Professional Development: Where to Learn New Skills
At fresh&easy, we believe that learning is a life-long endeavor and that building skills and knowledge creates opportunities and enriches both the professional and the personal life. We ensure that employees are both trained and empowered to do their jobs well and that they excel in our fast-paced environment. Further, we encourage our staff to take control of their individual development. For example, when an employee expresses an interest in learning outside our training programs, our human resources team typically offer the following tips.
Public Libraries & Community Centers
Bypass a formal class by checking out a book or two from your local public library, where you can check out books for free! The toughest part of this route is sticking to it, so you may want to dedicate a specific time every week to reading and practicing the new skill you’re working on. Don’t forget to check your library’s collection of DVDs, CDs, and digital materials too! And finally, visit your library’s website or bulletin boards to see if they offer any classes. Good for Learning: Languages, technology, strategic methods like libraries, your local community or recreation center probably offers classes. These range from basic computer skills to advanced painting courses, so you can really let your imagination go wild! Unlike the library, these classes usually have a fee, but they tend to be fairly affordable and you will also meet people with similar interests to yours as well. Good for Learning: Technology, CPR and practical certifications
The beauty of online courses is they are most often self-guided and relatively inexpensive, so you can learn at your own pace and based on your own schedule. We love lynda.com: an online warehouse of over 1,300 video tutorials on subjects from general business programs, like Microsoft Excel, to specialty programs like Photoshop, to seminars on online marketing techniques and social media. Last time we looked, they offered memberships for as low as $25 per month. Good for Learning: Technology and business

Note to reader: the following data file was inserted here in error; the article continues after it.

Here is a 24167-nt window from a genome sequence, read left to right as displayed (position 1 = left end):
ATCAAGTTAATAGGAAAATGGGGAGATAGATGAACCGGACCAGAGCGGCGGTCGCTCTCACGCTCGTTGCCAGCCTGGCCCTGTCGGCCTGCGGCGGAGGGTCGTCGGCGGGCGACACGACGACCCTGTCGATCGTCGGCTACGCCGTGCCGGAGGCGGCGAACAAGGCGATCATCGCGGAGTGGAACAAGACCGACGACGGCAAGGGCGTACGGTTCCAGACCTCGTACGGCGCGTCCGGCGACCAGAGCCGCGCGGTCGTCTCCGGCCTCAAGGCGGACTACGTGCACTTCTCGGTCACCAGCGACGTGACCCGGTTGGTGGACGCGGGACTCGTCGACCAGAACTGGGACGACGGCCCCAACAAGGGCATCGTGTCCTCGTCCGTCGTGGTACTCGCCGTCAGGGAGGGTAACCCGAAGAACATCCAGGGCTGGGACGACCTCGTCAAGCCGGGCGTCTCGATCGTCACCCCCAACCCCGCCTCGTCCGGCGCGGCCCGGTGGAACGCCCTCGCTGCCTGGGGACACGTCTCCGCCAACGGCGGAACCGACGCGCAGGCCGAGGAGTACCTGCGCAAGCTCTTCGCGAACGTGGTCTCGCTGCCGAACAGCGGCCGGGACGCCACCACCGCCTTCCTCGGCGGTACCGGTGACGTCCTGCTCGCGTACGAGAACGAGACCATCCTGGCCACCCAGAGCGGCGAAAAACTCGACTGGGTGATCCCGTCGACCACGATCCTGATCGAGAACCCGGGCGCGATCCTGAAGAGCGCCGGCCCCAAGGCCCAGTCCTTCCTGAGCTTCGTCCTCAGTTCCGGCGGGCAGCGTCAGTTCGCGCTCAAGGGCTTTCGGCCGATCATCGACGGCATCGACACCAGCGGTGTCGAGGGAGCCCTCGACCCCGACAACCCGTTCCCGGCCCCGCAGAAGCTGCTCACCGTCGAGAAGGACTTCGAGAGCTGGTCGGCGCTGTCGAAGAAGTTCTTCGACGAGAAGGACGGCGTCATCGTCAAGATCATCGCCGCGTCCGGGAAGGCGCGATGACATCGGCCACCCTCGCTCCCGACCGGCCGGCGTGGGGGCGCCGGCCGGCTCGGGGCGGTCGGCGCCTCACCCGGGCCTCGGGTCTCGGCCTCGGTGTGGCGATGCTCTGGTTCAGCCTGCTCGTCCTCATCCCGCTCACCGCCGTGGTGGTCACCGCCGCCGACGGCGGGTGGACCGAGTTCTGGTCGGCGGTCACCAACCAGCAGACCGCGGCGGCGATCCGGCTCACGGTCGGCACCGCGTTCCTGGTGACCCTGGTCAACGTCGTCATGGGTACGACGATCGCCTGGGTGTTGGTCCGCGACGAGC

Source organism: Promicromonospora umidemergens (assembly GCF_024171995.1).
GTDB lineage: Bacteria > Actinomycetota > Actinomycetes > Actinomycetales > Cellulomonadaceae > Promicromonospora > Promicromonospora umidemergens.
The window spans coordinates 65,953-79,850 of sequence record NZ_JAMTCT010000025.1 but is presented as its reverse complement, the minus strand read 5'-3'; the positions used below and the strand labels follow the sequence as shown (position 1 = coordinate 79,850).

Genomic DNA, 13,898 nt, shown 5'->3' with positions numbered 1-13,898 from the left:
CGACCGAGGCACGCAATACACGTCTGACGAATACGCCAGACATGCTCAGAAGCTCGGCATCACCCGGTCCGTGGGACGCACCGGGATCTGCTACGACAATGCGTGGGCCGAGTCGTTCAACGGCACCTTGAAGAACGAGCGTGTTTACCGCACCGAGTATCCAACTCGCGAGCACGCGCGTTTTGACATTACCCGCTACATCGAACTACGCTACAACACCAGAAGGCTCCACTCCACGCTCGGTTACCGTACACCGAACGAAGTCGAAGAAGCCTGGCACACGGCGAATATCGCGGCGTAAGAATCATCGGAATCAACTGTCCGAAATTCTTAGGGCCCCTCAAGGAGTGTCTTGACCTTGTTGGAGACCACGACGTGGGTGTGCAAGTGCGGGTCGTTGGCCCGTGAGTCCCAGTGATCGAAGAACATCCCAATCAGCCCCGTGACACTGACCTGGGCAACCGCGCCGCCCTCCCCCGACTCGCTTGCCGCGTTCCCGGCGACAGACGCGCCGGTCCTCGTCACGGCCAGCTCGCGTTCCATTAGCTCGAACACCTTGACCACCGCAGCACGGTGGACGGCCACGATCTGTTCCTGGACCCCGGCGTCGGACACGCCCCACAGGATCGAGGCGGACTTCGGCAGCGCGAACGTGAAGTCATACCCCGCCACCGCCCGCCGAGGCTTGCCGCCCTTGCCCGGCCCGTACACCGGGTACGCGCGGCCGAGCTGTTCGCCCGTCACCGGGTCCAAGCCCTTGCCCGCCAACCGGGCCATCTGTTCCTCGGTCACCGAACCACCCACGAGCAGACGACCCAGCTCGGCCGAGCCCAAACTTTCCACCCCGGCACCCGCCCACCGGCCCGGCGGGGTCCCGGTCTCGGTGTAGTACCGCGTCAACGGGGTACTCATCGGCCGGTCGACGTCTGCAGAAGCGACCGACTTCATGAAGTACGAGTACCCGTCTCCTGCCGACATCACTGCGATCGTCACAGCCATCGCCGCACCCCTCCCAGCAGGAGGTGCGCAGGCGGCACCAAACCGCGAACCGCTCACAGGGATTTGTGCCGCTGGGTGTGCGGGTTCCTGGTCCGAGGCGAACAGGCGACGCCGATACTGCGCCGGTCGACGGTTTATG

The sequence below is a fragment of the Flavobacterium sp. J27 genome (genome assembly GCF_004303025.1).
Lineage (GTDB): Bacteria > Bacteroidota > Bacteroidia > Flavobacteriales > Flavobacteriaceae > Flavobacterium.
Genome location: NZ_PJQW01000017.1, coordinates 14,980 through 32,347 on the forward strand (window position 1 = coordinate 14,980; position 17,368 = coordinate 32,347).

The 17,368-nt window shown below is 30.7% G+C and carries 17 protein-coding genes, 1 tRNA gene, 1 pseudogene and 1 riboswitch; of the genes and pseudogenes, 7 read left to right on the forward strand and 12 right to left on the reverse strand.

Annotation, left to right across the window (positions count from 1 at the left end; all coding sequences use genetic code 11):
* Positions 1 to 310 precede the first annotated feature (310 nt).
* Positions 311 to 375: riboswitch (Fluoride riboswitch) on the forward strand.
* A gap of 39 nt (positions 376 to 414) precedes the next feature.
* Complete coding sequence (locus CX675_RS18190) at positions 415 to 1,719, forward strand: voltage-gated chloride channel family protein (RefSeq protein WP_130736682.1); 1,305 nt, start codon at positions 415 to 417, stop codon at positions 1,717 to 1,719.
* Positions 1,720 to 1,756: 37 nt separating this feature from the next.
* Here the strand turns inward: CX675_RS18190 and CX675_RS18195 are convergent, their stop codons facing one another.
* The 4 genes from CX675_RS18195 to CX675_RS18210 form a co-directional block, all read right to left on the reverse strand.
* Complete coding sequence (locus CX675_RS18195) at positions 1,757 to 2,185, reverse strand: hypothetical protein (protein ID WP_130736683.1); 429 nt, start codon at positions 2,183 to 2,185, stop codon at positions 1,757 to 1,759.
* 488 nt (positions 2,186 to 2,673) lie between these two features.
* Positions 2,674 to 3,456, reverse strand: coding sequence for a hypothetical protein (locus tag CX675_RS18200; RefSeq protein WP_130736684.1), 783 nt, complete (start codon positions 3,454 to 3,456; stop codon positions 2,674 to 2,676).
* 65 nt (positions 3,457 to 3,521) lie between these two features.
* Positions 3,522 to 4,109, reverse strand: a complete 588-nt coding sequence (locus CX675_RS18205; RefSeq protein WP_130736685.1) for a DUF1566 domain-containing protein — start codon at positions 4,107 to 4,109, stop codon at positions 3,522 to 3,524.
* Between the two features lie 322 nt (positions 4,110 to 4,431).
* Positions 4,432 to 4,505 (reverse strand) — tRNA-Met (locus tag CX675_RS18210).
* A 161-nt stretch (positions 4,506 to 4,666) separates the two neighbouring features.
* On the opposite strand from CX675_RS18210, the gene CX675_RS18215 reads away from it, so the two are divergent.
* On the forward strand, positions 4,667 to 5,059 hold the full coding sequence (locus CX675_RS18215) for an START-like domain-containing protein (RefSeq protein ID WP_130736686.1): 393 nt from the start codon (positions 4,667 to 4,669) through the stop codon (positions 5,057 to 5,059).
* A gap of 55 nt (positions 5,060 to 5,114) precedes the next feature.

E-learning, or distance learning, is extremely popular with those with difficult schedules and limited budgets. Most community colleges, trade schools, and many universities are now offering a variety of academic and personal enrichment courses online. Some courses are self-guided and can be started at any time, while others follow a schedule. So be sure to plan ahead. Good for Learning: Any academic subject, certifications,
Volunteer Your Time or Become an Apprentice
Typically, small businesses and non-profit organizations are in need of skilled volunteers to assist everything from special projects to ongoing business operations. Volunteer work of this type can give you deep, on-the-job experience, which is difficult to replicate in any other way. Good for Learning: Specific business skills, leadership skills
Your Friends and Family
Do you have a friend who is amazing with Photoshop or a sibling who has a knack for bookkeeping? You may be able to help each other! Offer to train them in something you’re particularly good at and in exchange, your friend will train you. This requires a bit of patience and flexibility as neither one of you are trained teachers, but it is a free and fun way to learn something new! Good for Learning: Languages, technology, business skills
These are only a few of the resources out there for building professional skills. Browse the Internet and you will likely find websites, local organizations, online tutorials, and more dedicated to the skills you want to learn about.
Tags: career development, career development tips, career plan, career strategy, professional development, professional development tips, professional strategy